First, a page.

In 1997, I was a student at an Iowa college that offered no courses in graphic design or web design beyond basic HTML—which at the time was advanced enough. I was more of a musician than a designer then, and I loved composing with an Alesis QS8 synthesizer and an application called Encore. Finale was the industry standard at the time, but I also heard about an upstart application named Sibelius, named after the Finnish composer Jean Sibelius, and several major composers who used it (the most notable was Steve Reich). I never did see the application.
12 years later, I heard that Sibelius—now the industry standard—was owned by video powerhouse Avid and had just been updated to version 6. I use music in my multimedia work and so I was curious to see what Sibelius 6 can do for composers, and I came away with an unbelievable experience.
The best production values
Any application that plays a phrase from a Jean Sibelius piece when starting up is obviously designed for those who appreciate and produce good music. Many little touches and attention to detail make Sibelius a refined application:
- Music is laid out on parchment paper with a striking blue background. This is much improved from the plain white backgrounds I’m used to.
- Sibelius ships with an easy-to-use handbook and a huge reference guide, making this the first application I’ve reviewed with a printed manual since Adobe’s CS3 Production Premium. Online help manuals are nice but having it in writing on one’s desk is helpful.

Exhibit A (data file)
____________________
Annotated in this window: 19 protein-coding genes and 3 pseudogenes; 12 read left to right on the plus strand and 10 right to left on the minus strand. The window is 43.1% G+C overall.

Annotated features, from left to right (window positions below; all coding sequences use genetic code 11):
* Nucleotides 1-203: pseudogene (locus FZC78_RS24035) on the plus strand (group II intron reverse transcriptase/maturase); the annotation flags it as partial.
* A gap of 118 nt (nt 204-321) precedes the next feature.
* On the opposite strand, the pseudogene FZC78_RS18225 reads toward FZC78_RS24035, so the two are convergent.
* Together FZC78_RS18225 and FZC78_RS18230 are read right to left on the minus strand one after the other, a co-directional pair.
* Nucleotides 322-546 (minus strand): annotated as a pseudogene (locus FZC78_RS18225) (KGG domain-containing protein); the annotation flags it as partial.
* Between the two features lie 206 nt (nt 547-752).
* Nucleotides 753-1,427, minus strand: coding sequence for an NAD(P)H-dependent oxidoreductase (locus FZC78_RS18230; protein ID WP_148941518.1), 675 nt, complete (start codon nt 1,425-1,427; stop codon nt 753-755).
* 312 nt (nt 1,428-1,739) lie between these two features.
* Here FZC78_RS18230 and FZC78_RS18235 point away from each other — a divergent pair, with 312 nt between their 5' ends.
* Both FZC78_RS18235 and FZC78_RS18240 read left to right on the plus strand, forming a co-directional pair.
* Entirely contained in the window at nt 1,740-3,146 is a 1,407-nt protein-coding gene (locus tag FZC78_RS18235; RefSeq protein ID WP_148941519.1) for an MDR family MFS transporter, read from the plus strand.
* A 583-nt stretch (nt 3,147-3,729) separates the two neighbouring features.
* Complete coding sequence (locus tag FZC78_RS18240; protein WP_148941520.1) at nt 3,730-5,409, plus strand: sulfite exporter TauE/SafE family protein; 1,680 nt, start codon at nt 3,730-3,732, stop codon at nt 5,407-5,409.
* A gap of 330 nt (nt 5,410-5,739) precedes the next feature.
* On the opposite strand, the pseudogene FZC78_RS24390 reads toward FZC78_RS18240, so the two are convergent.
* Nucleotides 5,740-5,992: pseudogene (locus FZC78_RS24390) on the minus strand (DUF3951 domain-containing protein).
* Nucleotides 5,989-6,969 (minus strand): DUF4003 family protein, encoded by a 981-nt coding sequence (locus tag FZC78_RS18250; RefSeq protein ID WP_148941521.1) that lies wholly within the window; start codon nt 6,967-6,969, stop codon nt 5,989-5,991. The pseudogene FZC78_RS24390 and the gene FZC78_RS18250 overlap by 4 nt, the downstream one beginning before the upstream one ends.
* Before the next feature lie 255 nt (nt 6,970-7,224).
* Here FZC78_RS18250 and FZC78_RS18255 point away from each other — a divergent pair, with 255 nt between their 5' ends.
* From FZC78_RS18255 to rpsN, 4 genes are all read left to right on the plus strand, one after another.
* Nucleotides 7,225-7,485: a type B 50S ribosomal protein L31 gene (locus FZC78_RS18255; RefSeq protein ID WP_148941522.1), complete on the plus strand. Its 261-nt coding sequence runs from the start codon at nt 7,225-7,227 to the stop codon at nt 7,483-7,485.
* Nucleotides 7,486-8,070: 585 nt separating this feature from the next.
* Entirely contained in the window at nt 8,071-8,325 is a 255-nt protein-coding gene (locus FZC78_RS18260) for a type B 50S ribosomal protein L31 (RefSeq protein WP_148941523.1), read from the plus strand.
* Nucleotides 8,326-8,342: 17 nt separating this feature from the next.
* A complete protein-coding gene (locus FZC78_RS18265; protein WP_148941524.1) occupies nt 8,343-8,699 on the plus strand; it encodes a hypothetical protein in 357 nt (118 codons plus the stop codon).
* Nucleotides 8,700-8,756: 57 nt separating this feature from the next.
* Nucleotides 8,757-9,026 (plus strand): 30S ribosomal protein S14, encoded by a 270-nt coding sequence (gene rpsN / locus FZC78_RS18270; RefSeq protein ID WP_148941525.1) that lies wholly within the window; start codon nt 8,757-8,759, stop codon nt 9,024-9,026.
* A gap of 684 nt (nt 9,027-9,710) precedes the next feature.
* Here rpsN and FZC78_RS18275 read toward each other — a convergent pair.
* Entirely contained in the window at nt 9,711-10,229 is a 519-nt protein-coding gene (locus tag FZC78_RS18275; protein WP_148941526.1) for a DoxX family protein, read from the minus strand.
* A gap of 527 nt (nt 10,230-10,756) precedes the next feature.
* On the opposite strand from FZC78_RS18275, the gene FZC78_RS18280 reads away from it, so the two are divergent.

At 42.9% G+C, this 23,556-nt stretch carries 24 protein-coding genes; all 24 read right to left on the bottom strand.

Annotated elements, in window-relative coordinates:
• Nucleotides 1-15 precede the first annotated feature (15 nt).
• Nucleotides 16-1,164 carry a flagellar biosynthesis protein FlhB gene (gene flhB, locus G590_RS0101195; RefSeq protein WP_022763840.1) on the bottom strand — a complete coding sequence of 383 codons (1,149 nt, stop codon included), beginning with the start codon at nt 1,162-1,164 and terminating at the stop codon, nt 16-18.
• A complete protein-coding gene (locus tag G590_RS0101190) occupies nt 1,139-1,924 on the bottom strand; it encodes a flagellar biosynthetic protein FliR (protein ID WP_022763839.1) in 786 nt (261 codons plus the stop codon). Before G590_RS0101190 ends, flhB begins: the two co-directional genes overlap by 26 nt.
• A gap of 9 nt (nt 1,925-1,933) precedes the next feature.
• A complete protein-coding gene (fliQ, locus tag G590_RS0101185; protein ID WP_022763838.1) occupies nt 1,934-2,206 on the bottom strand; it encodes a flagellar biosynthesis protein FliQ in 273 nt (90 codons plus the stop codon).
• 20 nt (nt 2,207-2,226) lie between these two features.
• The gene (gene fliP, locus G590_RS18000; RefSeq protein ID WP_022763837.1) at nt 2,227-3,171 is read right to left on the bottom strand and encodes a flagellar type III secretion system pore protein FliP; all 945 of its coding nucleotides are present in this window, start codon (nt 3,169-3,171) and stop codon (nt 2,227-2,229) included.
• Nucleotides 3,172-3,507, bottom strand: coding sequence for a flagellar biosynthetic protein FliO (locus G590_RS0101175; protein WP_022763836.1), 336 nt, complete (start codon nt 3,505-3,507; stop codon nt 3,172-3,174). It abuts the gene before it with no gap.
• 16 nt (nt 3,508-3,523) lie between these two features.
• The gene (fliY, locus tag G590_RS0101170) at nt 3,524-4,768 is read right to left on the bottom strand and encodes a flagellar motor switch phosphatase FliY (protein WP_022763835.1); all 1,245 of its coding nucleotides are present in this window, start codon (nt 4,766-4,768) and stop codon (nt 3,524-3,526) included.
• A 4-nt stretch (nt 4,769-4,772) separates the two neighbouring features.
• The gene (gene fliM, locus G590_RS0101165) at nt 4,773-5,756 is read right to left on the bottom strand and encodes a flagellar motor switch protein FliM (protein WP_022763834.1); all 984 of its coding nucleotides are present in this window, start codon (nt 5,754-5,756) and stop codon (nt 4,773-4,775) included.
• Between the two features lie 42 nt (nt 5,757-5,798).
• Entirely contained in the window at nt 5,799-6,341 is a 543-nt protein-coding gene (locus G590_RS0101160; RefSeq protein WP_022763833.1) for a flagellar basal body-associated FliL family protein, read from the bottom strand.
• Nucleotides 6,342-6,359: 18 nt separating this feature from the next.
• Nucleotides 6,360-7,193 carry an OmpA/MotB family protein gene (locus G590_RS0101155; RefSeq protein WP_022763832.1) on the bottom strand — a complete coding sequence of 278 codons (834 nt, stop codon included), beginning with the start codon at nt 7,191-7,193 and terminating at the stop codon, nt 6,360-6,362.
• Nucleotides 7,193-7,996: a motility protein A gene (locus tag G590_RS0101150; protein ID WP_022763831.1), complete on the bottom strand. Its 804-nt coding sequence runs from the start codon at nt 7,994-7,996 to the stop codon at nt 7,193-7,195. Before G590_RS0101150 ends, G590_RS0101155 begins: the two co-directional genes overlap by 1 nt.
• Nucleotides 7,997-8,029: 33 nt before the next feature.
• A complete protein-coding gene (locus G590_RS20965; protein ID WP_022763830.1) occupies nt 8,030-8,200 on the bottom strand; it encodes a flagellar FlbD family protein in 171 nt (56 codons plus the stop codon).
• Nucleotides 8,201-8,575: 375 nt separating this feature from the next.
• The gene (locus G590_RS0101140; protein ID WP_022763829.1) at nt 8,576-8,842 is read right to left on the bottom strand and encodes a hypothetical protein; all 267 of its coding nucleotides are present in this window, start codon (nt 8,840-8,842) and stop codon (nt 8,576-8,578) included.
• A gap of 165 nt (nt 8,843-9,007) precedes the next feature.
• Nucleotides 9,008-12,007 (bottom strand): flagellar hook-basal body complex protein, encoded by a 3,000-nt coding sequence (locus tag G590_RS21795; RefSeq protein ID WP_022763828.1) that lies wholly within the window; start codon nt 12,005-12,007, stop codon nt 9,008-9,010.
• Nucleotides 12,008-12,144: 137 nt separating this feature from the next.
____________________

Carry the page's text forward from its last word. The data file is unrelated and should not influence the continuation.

- Sibelius does an outstanding job laying out notes and other marks in the cleanest and most logical way. This is not really a concern for designers who just want to get their music in a digital format but it’s necessary for composers who print their music. Users can’t view music in any format other than standard score layout but I wouldn’t expect Sibelius to offer a radical format such as a Flash-like timeline layout.
- Music can be inputted and performed without a device such as a synthesizer or other MIDI device. It takes a little setup but it’s really quite easy to put together multi-instrument compositions. The instruments are synthesized so they’re not perfect (though the new piano sound is extremely close), but proper dynamics and markings help make compositions sound authentic. The one ding I would give Sibelius is in its exporting feature: full audio can be exported but only in AIFF format. Converting AIFF to MP3 requires a third-party converter, which is readily available.
I find Sibelius’ interface a little harder to master because it doesn’t use the panel-based interfaces that Adobe has so successfully applied to its Creative Suite applications. Palettes such as the Navigator and Keypad are helpful but can’t be docked to the side of the window or hidden easily. I think this is because average Sibelius users are musicians and composers, and they are most likely using an instrument for input—few people would find it very productive to use just the keypad for adding notes and markings.
Sibelius is an exceptional tool for these users, partly due to the success of the new Magnetic Layout feature that lays notes out perfectly when taking input from an instrument. Back in 1997, I was moving notes around staves with my mouse and instrument input was usually not quite right. Magnetic Layout helps keep layouts clean and orderly, and a combination of Flexi-time™ input and the Renotate Performance plug-in do a good job of taking clean input from a performance on a synth or other MIDI instrument.
Since I’ve never used Sibelius before, I can’t really comment on the value in the Sibelius 6 upgrade. I can say that Sibelius 6 is light years ahead of anything I was using in 1997, but that doesn’t say much. Instead, let’s look at the new features in Sibelius 6: